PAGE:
When you buy a textbook, make sure you check if your choice might be designed for group classes (for example, Façon de Parler). This doesn't make such textbooks bad resources, but the way they are written, a lot of the exercises are usually not designed for you to do by yourself. The text will say something like: "Find a partner in your group and then practice these sentences with them," or "In the group, have a discussion of this image." The textbooks just assume that you're in a group class. If you're teaching yourself, this is not always helpful.
Third, there should be a multimedia component. This means that you want more than just a book or audio. You want the book unit to be accompanied by audio, worksheets, or video. Online courses in languages are getting better and better, but check that there’s offline access if you need it.
My preferred structure for a guiding resource is this:
Start with a story or dialogue, then an explanation of what was new, and finish with a chance for you as the learner to practice what you’ve learnt.
Good examples of guiding resources are
- Teach Yourself series, in particular the Language Hacking books
- Assimil (on Amazon UK)
- Duolingo if used in line with these recommendations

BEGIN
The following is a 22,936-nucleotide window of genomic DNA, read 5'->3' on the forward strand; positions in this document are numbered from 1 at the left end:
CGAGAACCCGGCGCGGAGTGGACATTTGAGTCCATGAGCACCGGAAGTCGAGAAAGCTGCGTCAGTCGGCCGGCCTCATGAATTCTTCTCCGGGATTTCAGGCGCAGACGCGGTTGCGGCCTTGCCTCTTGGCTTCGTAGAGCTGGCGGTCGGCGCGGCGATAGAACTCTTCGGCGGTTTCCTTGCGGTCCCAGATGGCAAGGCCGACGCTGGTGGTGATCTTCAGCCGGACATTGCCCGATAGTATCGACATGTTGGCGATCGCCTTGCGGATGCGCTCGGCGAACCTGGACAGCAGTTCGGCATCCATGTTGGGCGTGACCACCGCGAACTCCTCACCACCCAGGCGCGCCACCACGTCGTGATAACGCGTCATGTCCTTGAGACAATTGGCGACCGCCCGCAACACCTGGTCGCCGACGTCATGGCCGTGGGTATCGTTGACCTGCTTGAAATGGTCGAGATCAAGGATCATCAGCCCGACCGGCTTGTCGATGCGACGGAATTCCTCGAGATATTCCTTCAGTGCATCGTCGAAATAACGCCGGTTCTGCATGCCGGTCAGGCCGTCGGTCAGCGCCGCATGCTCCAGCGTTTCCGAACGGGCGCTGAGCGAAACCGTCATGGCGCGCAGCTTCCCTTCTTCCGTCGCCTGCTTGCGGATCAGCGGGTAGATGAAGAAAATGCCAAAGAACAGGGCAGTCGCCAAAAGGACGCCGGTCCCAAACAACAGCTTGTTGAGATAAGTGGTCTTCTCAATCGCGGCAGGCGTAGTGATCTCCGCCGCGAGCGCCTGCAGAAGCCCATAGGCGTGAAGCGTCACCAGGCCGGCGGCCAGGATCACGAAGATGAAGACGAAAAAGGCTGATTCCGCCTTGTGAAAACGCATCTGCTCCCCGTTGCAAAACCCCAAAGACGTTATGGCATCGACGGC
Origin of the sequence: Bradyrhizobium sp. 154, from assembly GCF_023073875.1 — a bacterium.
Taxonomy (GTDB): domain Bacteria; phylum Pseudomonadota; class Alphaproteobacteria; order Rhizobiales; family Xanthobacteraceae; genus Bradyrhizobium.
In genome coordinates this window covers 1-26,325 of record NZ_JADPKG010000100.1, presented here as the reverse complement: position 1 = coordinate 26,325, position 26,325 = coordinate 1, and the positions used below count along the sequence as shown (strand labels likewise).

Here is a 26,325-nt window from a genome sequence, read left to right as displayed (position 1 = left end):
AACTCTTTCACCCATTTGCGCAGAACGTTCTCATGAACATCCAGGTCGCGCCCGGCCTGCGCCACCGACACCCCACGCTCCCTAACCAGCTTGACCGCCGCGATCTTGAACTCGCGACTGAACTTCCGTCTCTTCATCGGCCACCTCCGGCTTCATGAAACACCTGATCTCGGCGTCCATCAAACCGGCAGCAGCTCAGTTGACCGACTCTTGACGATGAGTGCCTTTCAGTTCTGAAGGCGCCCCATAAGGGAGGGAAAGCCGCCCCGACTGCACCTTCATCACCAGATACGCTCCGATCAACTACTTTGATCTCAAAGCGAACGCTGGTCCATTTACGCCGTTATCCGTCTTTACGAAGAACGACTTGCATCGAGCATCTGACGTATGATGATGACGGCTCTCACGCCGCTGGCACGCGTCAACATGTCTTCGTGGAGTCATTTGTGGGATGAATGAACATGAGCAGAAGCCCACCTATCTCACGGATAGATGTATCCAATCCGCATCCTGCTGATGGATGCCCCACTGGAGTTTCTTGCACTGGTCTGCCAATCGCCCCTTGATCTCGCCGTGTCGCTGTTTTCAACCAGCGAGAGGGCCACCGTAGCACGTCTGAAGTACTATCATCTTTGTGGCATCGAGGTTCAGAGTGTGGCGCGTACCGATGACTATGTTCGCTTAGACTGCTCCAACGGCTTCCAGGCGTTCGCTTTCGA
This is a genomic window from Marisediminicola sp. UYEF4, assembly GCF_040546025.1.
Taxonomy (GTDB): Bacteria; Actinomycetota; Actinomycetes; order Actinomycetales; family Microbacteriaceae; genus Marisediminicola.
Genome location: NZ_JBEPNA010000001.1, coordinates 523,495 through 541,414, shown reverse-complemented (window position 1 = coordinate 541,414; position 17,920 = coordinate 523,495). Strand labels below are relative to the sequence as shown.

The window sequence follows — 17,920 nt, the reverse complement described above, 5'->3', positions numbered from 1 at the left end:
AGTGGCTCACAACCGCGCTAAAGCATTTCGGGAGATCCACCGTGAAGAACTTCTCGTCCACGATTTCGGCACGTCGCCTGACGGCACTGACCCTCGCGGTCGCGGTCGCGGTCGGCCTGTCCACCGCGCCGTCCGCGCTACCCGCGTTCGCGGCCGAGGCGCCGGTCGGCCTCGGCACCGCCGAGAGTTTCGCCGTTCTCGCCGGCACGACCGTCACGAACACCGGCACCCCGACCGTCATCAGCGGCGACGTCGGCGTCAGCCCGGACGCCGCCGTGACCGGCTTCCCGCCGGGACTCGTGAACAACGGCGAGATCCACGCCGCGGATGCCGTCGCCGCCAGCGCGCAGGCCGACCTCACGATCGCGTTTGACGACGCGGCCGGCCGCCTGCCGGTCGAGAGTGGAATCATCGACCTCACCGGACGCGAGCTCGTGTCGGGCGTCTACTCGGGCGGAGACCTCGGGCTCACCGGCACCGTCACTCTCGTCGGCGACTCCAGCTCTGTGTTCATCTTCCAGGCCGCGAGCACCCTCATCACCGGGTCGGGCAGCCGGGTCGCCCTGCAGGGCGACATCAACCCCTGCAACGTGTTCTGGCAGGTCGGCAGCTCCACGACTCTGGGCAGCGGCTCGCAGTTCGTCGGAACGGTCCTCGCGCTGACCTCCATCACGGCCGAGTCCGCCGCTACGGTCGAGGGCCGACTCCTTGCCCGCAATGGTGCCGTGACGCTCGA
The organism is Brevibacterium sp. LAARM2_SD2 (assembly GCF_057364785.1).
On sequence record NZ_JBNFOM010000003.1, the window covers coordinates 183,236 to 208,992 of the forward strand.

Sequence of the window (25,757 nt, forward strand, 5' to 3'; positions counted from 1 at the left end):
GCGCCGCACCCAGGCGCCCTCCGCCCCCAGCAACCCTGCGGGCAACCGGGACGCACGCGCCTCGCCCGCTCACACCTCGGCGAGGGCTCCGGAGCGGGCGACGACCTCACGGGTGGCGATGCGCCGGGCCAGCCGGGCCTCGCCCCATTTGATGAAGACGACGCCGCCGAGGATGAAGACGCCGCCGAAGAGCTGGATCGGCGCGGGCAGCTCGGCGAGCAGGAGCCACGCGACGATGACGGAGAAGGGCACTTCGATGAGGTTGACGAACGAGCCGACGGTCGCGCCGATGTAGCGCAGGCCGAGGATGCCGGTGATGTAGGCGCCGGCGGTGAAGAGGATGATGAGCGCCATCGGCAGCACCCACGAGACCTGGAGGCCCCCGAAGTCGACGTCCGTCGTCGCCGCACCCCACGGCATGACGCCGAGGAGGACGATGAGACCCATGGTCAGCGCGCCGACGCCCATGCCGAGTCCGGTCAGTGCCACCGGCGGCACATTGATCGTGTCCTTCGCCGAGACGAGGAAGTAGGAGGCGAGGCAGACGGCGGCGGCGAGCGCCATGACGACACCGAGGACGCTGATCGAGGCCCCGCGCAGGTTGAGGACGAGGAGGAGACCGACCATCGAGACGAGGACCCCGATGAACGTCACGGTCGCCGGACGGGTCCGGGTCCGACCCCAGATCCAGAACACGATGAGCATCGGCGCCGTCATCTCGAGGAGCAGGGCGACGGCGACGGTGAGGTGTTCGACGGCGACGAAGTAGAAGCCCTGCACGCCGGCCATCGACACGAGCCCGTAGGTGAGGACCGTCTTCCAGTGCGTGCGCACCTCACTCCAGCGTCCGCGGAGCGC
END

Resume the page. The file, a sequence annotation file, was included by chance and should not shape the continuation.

2) Input Resources: Enjoyable and Comprehensible Input
Input resources are very easy to find…the internet is a total treasure trove of them! I also call them supplementary resources, as they supplement all other learning.
You can have as many as you want. You never have too many input resources. With these resources, you can follow any story or video for some time, drop it, and then get back to it weeks later. Most YouTube videos in the language that you're learning are going to fall into this category. Music and TV shows also fall into this category.
Your input resources must be understandable, but not too easy and not too hard. You need to be able to sense that you're learning as you're following it; so, there should be a little bit of a challenge. But at the same time, you don't want them to be so easy that you know exactly what's coming.
If it’s fun, it works
Input resources also must be enjoyable. They must be fun, so feel very free to toss out what doesn’t interest you. If you don't enjoy them, you aren't going to engage with them. At Langfest in Montreal, I met the famous applied linguist Dr Stephen Krashen, whose belief in comprehensible input is all about these resources. This is where the magic happens. You need input, it needs to be fun, you need to understand it, and you need lots of it.
Good examples of input resources include
- Easy Languages on Youtube
- Olly Richards’ Short Stories for Language Learning (Amazon UK | amazon.com)
3) Reference Resources: Dictionaries, Grammar Guides, Phrasebooks